Apple announces new 13-inch MacBook Pro with Magic Keyboard

Sooner than expected, Apple has announced a new 13-inch MacBook Pro with a Magic Keyboard. It features optional Intel 10th Gen processors and starts at $1,299. In one sense, it is a minor spec-bump upgrade for the existing lineup of 13-inch MacBook Pros. But it also represents the end of an era: Apple no longer sells any new laptops with the much-maligned butterfly keyboard mechanism.

Apple has moved relatively quickly to cycle out the butterfly keyboard from its lineup. The 16-inch MacBook Pro was announced in November 2019, followed by a refreshed MacBook Air with Magic Keyboard this past March. In the span of six months, Apple has completely swapped out its entire laptop lineup with models that use better scissor-switch keyboards. Compare that to the five years it spent trying to make the butterfly keyboard mechanism work since the 2015 MacBook (now discontinued).

Image: Apple

As with the last MacBook Pro, Apple is sticking with Thunderbolt 3 / USB-C connectors, two or four of them in total (plus a headphone jack). The Touch Bar also remains for better or worse, alongside a Touch ID fingerprint sensor and — praise be — a real, physical Esc key.

The RAM can be upgraded to 32GB and the storage can be specced all the way up to 4TB. Apple says that 10th Gen Intel processors have a turbo boost up to 4.1Ghz and that the new Intel Iris graphics support the Pro Display XDR at full 6K resolution.

The base $1,299 model also comes with 256GB of storage, up from the 128GB in prior models. But it lacks the 10th Gen processor and starts with 8GB of RAM. An upgrade to 16GB of RAM is available for $100, down from the $200 Apple charged for the same upgrade in prior models.

There have been rumors that the display would be bumped up to something closer to 14 inches, following the 16-inch MacBook Pro’s reduced bezels. That doesn’t appear to be the case here. Apple says this 13-inch display can reach 500 nits of brightness and support the P3 wide color gamut.

It’s available today for order on Apple’s website and will arrive in “select Apple Stores and Apple Authorized Resellers later this week.” Education customers can save $100 on the base model’s price.


Apple MacBook Pro 13-inch with Magic Keyboard
The 13-inch MacBook Pro now has 16GB of faster, 3733MHz RAM in its “select” configurations, alongside a 256GB SSD.

Comments

FINALLY!!!!!

and they added 32GB of ram!!!

Too bad they couldn’t reduce the bezels. Not a huge issue, but I personally was really hoping for that 14-inch.

Hopefully it’s still on its way.

It’s a funny preference, the whole bezel thing. I like large bezels to keep me focused on the screen, and not get distracted by movement/things just-off-screen. I have an iMac Pro with it’s 1"+ bezels, and I’ve always liked the frame, it also help keep colors feeling more stable. I have a 27" LG 4K as a second monitor, and it’s bezels are 1/4" or so, I find the screen doesn’t have the "floating" effect many people like, it feels incomplete. $0.02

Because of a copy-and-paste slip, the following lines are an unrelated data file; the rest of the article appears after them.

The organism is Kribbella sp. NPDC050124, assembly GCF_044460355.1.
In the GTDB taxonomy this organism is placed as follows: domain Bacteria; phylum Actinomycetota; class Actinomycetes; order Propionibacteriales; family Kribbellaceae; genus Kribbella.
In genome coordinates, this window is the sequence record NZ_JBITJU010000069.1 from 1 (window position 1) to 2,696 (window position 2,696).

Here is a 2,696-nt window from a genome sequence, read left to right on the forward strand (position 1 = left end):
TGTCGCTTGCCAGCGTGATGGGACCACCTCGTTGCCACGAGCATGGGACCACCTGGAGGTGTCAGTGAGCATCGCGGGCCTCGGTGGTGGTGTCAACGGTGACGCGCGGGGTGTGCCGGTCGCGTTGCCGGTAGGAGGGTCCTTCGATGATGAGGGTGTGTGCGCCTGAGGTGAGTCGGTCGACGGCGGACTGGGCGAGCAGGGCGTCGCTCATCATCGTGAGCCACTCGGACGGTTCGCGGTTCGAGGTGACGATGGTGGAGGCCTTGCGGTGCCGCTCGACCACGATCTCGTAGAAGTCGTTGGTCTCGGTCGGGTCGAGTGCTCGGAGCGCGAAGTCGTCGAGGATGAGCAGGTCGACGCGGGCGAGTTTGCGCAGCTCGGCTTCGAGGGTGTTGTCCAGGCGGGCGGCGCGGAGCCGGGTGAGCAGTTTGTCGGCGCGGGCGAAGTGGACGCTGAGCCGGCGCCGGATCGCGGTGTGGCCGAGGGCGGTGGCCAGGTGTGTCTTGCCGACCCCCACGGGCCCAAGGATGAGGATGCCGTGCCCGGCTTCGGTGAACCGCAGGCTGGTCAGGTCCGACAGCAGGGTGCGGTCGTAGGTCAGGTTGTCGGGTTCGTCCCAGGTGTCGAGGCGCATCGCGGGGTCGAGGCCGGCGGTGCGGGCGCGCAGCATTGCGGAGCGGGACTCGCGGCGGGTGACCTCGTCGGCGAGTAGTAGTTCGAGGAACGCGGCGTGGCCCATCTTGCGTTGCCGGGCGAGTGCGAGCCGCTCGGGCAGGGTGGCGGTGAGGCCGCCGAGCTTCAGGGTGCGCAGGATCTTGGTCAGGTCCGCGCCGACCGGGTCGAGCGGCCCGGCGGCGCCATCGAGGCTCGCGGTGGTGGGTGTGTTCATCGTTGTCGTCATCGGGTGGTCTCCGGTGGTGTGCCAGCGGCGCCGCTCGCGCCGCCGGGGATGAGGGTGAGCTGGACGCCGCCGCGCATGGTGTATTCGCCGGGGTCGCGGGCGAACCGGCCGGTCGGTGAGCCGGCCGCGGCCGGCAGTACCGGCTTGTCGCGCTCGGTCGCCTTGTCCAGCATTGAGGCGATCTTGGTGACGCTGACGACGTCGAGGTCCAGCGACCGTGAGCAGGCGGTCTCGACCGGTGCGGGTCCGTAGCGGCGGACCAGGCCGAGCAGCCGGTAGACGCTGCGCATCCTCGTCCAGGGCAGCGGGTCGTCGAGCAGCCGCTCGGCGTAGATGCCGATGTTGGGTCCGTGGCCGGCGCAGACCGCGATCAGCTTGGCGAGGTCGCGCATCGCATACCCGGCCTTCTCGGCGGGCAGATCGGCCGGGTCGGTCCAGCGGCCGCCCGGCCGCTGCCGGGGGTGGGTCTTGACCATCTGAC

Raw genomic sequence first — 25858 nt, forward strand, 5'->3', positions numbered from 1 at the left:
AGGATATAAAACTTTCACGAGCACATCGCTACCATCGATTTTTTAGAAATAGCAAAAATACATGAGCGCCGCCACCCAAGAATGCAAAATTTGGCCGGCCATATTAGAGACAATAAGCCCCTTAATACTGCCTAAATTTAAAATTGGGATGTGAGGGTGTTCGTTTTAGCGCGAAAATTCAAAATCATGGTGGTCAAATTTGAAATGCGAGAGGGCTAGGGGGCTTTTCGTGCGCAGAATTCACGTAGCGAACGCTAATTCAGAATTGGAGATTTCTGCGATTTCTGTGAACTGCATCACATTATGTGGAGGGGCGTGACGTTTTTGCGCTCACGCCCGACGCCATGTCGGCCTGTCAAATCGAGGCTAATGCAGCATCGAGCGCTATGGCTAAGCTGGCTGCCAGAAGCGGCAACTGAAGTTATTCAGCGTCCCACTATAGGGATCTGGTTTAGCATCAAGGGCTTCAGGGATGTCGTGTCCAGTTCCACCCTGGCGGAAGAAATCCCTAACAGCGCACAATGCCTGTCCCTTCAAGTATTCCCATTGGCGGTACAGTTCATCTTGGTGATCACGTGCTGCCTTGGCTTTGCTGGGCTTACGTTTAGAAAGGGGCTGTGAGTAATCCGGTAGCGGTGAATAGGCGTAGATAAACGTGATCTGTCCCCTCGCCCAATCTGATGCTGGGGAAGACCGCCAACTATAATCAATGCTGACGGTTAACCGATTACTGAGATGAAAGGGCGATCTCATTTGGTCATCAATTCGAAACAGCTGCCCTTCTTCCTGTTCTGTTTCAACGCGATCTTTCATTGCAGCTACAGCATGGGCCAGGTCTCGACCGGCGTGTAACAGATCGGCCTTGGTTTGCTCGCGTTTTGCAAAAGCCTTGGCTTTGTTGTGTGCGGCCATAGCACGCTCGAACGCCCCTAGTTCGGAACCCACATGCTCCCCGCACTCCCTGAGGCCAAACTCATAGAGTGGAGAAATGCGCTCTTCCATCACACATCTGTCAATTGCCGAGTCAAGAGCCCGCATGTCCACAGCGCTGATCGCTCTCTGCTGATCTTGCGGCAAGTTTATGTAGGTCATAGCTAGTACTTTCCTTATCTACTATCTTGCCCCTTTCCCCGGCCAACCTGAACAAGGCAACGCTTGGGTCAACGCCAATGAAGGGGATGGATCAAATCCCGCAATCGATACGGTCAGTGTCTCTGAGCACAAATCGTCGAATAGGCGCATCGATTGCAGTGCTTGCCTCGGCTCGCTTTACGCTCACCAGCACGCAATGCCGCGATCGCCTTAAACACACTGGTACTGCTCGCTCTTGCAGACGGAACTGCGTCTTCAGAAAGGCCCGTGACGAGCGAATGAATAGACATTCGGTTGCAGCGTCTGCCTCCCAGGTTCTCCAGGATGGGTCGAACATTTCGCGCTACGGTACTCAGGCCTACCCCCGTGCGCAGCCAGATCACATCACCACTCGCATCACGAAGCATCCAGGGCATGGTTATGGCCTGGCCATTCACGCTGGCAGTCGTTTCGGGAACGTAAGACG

But really, the question is: when will the 16" get the 10th Gen Intel?

you’ve used bezel-less laptops and you get distracted? That’s such a weird thing, I can’t imagine it would actually be distracting with such a minimal change.

That’s definitely a valid preference in desktop monitors, but I think laptops need different optimization targets. With only so much space to work with, every bit of bezel is a reduction in work area, which is a bigger difference on smaller sizes.

I find 13" a bit cramped for getting into heavy work, 15" is nice to work on at a desk and I used to be all about them but as I’ve gotten used to smaller machines, they seem very large for carrying about now, certainly can’t use them on an airplane tray. 14" is, imo, the ideal size between not sacrificing portability and having enough screen real estate.

It’s a funny preference, the whole bezel thing.

I think people are wrongly confusing bezels being a "preference", when in reality the reason for them gone, at least in this case, is practicality.

Large bezels aren’t that big of a deal with a large 27" 4k monitor, because if you’re going that big, it means you have space to spare on a large enough desk.

On a laptop focused on portability though? Bezels suddenly matter way more, as smaller bezels allow you to have a bigger screen in the same form factor as last year. Which matters greatly for everything ranging from productivity to comfort. Everyone wants as large display as possible without having to carry around a large bulky device.

There’s absolutely no downsides for tiny bezels on a laptop (other than perhaps structural), unlike a phone where small enough bezels + curved displays are a mess when it comes to palm rejection and accidental touches.

On a laptop focused on portability though? Bezels suddenly matter way more, as smaller bezels allow you to have a bigger screen in the same form factor as last year. Which matters greatly for everything ranging from productivity to comfort. Everyone wants as large display as possible without having to carry around a large bulky device.